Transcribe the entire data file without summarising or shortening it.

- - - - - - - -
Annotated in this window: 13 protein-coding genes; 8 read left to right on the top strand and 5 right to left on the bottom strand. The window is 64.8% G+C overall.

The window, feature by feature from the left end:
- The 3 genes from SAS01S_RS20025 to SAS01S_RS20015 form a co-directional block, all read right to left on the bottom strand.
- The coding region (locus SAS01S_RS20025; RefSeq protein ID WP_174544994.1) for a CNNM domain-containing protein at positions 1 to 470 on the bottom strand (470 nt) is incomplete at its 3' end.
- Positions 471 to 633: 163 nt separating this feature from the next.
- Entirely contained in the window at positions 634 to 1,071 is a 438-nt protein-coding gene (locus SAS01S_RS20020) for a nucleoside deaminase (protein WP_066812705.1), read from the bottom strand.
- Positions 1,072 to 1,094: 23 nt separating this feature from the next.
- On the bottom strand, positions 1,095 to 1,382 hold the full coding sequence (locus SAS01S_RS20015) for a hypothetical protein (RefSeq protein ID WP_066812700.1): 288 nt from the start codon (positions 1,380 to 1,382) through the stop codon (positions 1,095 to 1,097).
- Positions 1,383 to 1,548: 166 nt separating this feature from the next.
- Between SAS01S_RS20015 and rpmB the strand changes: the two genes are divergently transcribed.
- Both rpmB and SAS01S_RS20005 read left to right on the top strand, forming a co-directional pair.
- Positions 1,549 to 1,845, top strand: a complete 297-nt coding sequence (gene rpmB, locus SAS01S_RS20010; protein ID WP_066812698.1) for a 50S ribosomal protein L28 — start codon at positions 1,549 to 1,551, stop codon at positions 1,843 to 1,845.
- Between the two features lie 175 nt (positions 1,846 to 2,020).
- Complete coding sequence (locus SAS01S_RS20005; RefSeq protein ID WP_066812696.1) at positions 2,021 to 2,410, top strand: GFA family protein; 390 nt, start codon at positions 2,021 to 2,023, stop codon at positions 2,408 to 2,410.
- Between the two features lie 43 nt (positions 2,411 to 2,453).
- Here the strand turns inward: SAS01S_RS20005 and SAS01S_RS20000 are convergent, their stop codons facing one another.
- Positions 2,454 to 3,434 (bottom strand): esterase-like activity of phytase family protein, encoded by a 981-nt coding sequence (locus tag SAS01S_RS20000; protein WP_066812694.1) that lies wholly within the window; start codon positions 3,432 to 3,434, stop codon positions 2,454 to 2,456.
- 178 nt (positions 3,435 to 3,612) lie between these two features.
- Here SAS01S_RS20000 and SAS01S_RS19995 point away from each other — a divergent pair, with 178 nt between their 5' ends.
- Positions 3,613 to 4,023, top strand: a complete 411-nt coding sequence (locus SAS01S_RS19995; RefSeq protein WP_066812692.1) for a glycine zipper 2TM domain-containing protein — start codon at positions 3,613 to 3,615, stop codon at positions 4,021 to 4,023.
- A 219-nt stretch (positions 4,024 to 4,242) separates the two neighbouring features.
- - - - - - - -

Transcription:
Annotated in this window: 13 protein-coding genes; 8 read left to right on the top strand and 5 right to left on the bottom strand. The window is 64.8% G+C overall.

The window, feature by feature from the left end:
- The 3 genes from SAS01S_RS20025 to SAS01S_RS20015 form a co-directional block, all read right to left on the bottom strand.
- The coding region (locus SAS01S_RS20025; RefSeq protein ID WP_174544994.1) for a CNNM domain-containing protein at positions 1 to 470 on the bottom strand (470 nt) is incomplete at its 3' end.
- Positions 471 to 633: 163 nt separating this feature from the next.
- Entirely contained in the window at positions 634 to 1,071 is a 438-nt protein-coding gene (locus SAS01S_RS20020) for a nucleoside deaminase (protein WP_066812705.1), read from the bottom strand.
- Positions 1,072 to 1,094: 23 nt separating this feature from the next.
- On the bottom strand, positions 1,095 to 1,382 hold the full coding sequence (locus SAS01S_RS20015) for a hypothetical protein (RefSeq protein ID WP_066812700.1): 288 nt from the start codon (positions 1,380 to 1,382) through the stop codon (positions 1,095 to 1,097).
- Positions 1,383 to 1,548: 166 nt separating this feature from the next.
- Between SAS01S_RS20015 and rpmB the strand changes: the two genes are divergently transcribed.
- Both rpmB and SAS01S_RS20005 read left to right on the top strand, forming a co-directional pair.
- Positions 1,549 to 1,845, top strand: a complete 297-nt coding sequence (gene rpmB, locus SAS01S_RS20010; protein ID WP_066812698.1) for a 50S ribosomal protein L28 — start codon at positions 1,549 to 1,551, stop codon at positions 1,843 to 1,845.
- Between the two features lie 175 nt (positions 1,846 to 2,020).
- Complete coding sequence (locus SAS01S_RS20005; RefSeq protein ID WP_066812696.1) at positions 2,021 to 2,410, top strand: GFA family protein; 390 nt, start codon at positions 2,021 to 2,023, stop codon at positions 2,408 to 2,410.
- Between the two features lie 43 nt (positions 2,411 to 2,453).
- Here the strand turns inward: SAS01S_RS20005 and SAS01S_RS20000 are convergent, their stop codons facing one another.
- Positions 2,454 to 3,434 (bottom strand): esterase-like activity of phytase family protein, encoded by a 981-nt coding sequence (locus tag SAS01S_RS20000; protein WP_066812694.1) that lies wholly within the window; start codon positions 3,432 to 3,434, stop codon positions 2,454 to 2,456.
- 178 nt (positions 3,435 to 3,612) lie between these two features.
- Here SAS01S_RS20000 and SAS01S_RS19995 point away from each other — a divergent pair, with 178 nt between their 5' ends.
- Positions 3,613 to 4,023, top strand: a complete 411-nt coding sequence (locus SAS01S_RS19995; RefSeq protein WP_066812692.1) for a glycine zipper 2TM domain-containing protein — start codon at positions 3,613 to 3,615, stop codon at positions 4,021 to 4,023.
- A 219-nt stretch (positions 4,024 to 4,242) separates the two neighbouring features.